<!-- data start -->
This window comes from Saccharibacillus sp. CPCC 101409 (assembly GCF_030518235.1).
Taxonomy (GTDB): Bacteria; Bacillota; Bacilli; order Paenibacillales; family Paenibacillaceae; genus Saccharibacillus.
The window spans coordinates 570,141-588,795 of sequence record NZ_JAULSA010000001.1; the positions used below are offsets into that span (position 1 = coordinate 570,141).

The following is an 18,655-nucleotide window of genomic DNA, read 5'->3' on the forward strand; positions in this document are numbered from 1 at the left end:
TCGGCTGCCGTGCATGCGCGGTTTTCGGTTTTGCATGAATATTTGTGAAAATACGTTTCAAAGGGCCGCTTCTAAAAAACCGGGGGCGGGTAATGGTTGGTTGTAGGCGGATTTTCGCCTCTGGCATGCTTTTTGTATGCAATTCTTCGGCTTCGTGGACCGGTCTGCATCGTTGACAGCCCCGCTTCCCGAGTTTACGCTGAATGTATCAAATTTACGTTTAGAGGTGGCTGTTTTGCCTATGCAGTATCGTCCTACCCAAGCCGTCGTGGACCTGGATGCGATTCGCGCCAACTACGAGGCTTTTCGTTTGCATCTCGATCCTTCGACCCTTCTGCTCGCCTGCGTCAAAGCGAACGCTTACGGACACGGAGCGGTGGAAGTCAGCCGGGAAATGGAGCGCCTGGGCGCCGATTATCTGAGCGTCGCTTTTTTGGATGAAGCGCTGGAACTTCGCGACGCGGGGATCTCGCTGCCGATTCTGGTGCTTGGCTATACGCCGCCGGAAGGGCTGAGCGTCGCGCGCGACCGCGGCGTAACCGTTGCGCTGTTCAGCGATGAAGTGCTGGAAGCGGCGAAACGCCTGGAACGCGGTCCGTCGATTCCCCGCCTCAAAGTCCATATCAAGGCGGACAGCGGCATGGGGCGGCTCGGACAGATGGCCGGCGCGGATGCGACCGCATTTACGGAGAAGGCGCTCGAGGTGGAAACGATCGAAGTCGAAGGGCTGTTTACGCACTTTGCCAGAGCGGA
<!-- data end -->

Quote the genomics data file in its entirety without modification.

This window comes from Saccharibacillus sp. CPCC 101409 (assembly GCF_030518235.1).
Taxonomy (GTDB): Bacteria; Bacillota; Bacilli; order Paenibacillales; family Paenibacillaceae; genus Saccharibacillus.
The window spans coordinates 570,141-588,795 of sequence record NZ_JAULSA010000001.1; the positions used below are offsets into that span (position 1 = coordinate 570,141).

The following is an 18,655-nucleotide window of genomic DNA, read 5'->3' on the forward strand; positions in this document are numbered from 1 at the left end:
TCGGCTGCCGTGCATGCGCGGTTTTCGGTTTTGCATGAATATTTGTGAAAATACGTTTCAAAGGGCCGCTTCTAAAAAACCGGGGGCGGGTAATGGTTGGTTGTAGGCGGATTTTCGCCTCTGGCATGCTTTTTGTATGCAATTCTTCGGCTTCGTGGACCGGTCTGCATCGTTGACAGCCCCGCTTCCCGAGTTTACGCTGAATGTATCAAATTTACGTTTAGAGGTGGCTGTTTTGCCTATGCAGTATCGTCCTACCCAAGCCGTCGTGGACCTGGATGCGATTCGCGCCAACTACGAGGCTTTTCGTTTGCATCTCGATCCTTCGACCCTTCTGCTCGCCTGCGTCAAAGCGAACGCTTACGGACACGGAGCGGTGGAAGTCAGCCGGGAAATGGAGCGCCTGGGCGCCGATTATCTGAGCGTCGCTTTTTTGGATGAAGCGCTGGAACTTCGCGACGCGGGGATCTCGCTGCCGATTCTGGTGCTTGGCTATACGCCGCCGGAAGGGCTGAGCGTCGCGCGCGACCGCGGCGTAACCGTTGCGCTGTTCAGCGATGAAGTGCTGGAAGCGGCGAAACGCCTGGAACGCGGTCCGTCGATTCCCCGCCTCAAAGTCCATATCAAGGCGGACAGCGGCATGGGGCGGCTCGGACAGATGGCCGGCGCGGATGCGACCGCATTTACGGAGAAGGCGCTCGAGGTGGAAACGATCGAAGTCGAAGGGCTGTTTACGCACTTTGCCAGAGCGGA